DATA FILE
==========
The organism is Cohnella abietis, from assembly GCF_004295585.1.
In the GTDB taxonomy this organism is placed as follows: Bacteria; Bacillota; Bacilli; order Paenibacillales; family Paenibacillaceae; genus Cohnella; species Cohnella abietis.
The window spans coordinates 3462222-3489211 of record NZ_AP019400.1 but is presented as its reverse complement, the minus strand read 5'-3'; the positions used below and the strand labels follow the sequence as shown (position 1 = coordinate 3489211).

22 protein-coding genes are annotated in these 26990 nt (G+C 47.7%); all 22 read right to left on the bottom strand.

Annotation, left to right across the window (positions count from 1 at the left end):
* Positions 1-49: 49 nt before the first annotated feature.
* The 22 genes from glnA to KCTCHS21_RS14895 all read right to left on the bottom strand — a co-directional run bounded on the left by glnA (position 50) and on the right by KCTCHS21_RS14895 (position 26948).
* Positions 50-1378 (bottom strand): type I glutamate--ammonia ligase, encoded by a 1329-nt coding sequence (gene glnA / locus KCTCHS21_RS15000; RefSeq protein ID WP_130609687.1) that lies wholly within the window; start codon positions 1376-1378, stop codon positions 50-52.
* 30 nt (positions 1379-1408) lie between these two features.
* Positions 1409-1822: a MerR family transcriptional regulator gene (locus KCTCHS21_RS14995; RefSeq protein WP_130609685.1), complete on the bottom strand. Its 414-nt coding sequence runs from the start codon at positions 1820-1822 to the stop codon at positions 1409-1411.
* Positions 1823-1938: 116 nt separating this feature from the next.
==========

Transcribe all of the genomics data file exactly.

The organism is Cohnella abietis, from assembly GCF_004295585.1.
In the GTDB taxonomy this organism is placed as follows: Bacteria; Bacillota; Bacilli; order Paenibacillales; family Paenibacillaceae; genus Cohnella; species Cohnella abietis.
The window spans coordinates 3462222-3489211 of record NZ_AP019400.1 but is presented as its reverse complement, the minus strand read 5'-3'; the positions used below and the strand labels follow the sequence as shown (position 1 = coordinate 3489211).

22 protein-coding genes are annotated in these 26990 nt (G+C 47.7%); all 22 read right to left on the bottom strand.

Annotation, left to right across the window (positions count from 1 at the left end):
* Positions 1-49: 49 nt before the first annotated feature.
* The 22 genes from glnA to KCTCHS21_RS14895 all read right to left on the bottom strand — a co-directional run bounded on the left by glnA (position 50) and on the right by KCTCHS21_RS14895 (position 26948).
* Positions 50-1378 (bottom strand): type I glutamate--ammonia ligase, encoded by a 1329-nt coding sequence (gene glnA / locus KCTCHS21_RS15000; RefSeq protein ID WP_130609687.1) that lies wholly within the window; start codon positions 1376-1378, stop codon positions 50-52.
* 30 nt (positions 1379-1408) lie between these two features.
* Positions 1409-1822: a MerR family transcriptional regulator gene (locus KCTCHS21_RS14995; RefSeq protein WP_130609685.1), complete on the bottom strand. Its 414-nt coding sequence runs from the start codon at positions 1820-1822 to the stop codon at positions 1409-1411.
* Positions 1823-1938: 116 nt separating this feature from the next.